NEW YORK (Reuters) - Argentina will seek on Wednesday to persuade a U.S. appeals court to reverse an order that it pay $1.3 billion to a group of dissident bondholders stemming from the country’s 2001 default, a showdown that could have wide impact on global debt markets.
The arguments at the 2nd U.S. Circuit Court of Appeals in New York are being closely watched amid fears of a new Argentina debt crisis if the country must pay the so-called “holdout” investors.
For years, the holdouts have demanded full payment after spurning two debt exchanges. Led by Elliott Management affiliate NML Capital Ltd and Aurelius Capital Management, they say they are simply attempting to hold Argentina to its obligations and that the country has plenty of reserves to pay them.
Argentina, though, calls these investors vultures and has vowed not to pay them. A victory by the holdouts, Argentina argues, would harm investors who agreed to the debt restructurings as well as banks that handle its payments. The country also says such a ruling could make future debt crises “unresolvable” and spur further investor litigation.
A decision against Argentina would deal a major blow to President Cristina Fernandez. As a sign of the importance of the court hearing, Argentina’s Economy Minister Hernan Lorenzino is planning to attend the hearing, his spokeswoman said Tuesday.
A three-judge panel is set to hear arguments from lawyers for Argentina and for the holdouts, as well as several other parties.
Argentina defaulted 12 years ago on about $100 billion in sovereign debt. About 92 percent of its bonds were restructured in 2005 and 2010, giving holders 25 cents to 29 cents on the dollar.
If ordered to pay the small group of holdout creditors, there are fears that Argentina could default again on $24 billion in previously restructured debt.
U.S. District Judge Thomas Griesa in New York ruled in February 2011 that Argentina violated a key provision of its bond contracts. That provision required the country to treat all of its creditors equally by paying the holdouts if it also paid investors who had agreed to the two debt swap deals, the judge found.
In October, the 2nd Circuit largely upheld that ruling. It is now reviewing Griesa’s plan for how the payments would work. Griesa has said the next time Argentina made an interest payment to the exchange bondholders, it would have to pay $1.33 billion owed to the holdouts into a court escrow account.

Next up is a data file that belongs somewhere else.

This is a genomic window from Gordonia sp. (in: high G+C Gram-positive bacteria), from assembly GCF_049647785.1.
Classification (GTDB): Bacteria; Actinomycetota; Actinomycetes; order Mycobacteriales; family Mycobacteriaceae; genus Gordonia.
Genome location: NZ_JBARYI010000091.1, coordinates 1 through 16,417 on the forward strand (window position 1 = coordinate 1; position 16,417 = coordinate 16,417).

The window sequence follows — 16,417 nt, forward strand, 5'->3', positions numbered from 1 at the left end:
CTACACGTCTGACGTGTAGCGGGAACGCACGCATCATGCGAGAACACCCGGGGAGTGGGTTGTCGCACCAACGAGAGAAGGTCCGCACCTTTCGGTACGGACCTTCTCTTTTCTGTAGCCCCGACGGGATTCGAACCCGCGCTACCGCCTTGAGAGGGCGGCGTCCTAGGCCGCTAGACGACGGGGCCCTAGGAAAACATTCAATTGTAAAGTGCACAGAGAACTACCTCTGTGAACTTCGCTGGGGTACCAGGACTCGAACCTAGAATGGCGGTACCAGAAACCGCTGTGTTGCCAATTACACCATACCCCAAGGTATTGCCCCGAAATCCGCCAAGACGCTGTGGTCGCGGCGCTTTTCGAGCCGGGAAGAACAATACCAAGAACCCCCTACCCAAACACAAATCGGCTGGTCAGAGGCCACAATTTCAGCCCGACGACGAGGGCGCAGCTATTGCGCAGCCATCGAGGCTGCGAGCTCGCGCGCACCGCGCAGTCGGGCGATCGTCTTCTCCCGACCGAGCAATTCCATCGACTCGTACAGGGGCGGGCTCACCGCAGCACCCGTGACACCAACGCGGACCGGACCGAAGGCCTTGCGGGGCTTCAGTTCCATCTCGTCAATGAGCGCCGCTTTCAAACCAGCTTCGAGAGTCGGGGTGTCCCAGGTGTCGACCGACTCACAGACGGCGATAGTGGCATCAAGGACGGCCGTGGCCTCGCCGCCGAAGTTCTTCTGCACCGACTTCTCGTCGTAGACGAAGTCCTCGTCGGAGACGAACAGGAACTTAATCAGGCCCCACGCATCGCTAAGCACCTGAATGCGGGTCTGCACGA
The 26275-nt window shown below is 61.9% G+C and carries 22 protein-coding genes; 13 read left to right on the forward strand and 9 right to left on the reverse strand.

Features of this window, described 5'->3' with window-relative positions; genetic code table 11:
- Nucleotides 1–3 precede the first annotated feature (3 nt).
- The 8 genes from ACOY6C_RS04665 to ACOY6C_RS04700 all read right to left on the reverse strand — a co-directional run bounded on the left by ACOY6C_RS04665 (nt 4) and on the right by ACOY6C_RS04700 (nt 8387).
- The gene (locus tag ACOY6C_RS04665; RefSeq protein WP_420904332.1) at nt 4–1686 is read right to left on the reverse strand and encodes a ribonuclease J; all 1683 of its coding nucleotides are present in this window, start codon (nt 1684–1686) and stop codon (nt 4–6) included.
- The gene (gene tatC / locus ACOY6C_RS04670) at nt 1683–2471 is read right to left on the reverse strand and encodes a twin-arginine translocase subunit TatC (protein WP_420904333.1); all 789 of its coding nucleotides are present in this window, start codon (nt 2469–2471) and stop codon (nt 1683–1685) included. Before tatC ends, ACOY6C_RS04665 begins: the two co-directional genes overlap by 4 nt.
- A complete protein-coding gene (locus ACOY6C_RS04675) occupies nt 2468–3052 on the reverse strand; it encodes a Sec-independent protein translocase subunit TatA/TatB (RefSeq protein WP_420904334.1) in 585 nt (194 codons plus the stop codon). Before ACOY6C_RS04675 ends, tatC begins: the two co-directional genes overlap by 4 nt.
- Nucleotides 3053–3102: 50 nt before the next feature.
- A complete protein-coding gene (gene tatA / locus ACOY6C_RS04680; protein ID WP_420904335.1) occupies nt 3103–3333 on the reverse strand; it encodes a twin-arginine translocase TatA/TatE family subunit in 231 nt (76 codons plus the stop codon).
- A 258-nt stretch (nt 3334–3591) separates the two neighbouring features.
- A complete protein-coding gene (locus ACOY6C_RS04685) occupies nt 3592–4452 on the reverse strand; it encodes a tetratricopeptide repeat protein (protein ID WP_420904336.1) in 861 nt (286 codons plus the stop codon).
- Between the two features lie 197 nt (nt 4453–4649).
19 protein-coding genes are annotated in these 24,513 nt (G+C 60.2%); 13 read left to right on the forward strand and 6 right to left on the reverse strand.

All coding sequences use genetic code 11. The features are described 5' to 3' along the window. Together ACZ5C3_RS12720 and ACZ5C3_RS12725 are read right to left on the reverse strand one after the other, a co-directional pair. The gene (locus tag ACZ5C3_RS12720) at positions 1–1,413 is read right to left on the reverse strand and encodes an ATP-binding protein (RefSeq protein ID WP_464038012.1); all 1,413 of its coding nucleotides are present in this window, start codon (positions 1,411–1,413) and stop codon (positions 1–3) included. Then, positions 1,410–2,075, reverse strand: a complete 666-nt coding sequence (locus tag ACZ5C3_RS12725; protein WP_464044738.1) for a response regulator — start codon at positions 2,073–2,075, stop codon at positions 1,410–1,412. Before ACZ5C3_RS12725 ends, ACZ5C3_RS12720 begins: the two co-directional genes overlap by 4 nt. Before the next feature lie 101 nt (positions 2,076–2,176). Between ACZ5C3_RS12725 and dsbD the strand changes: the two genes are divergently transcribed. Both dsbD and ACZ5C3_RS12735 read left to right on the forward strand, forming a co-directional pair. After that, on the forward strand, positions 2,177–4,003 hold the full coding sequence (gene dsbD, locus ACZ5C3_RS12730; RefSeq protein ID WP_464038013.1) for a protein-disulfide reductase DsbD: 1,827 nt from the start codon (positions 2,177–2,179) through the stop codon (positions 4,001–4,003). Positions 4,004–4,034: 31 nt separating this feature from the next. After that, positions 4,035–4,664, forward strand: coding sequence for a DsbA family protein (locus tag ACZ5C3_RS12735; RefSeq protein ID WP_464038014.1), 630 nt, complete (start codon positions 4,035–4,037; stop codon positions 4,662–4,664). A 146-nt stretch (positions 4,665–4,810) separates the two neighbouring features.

The appeals court is also examining treatment of Bank of New York Mellon (BK.N), which acts as trustee to the exchange bondholders, and the impact from the ruling’s injunction on other third parties.
In their appeal, Argentina’s lawyers have contended U.S. courts do not have the authority to order a sovereign government to turn over assets to bondholders.
But Henry Weisburg, a lawyer at Shearman & Sterling who has followed the case, said Argentina made similar arguments during its last hearing before the appeals court. And he also noted the appeal will be heard by the same panel that issued the October ruling backing Griesa.
“You have to wonder what traction they’ll have the second time around,” he said of Argentina.
In court papers, lawyers for Argentina have said the country would be willing to reopen its restructuring offer. Such a move, though, would require legislative permission and likely be rejected by the holdouts.
Argentina is separately awaiting a decision on whether the court will grant a rehearing of the October decision that required equal treatment of the holdout investors.
The U.S. government has backed that appeal, saying if the ruling is upheld, it could undermine the ability of other governments to negotiate future debt restructurings.
The appeals court’s ultimate decision after Wednesday’s hearing could be the final word on the matter. Although the court could end up rehearing the case or the Supreme Court could ultimately take up the case, such reviews are rare.
The case is NML Capital Ltd et al v. Argentina, 2nd U.S. Circuit Court of Appeals, No. 12-105.
Reporting by Nate Raymond in New York; Additional reporting by Hilary Burke in Buenos Aires; Editing by Martha Graybow and Jackie Frank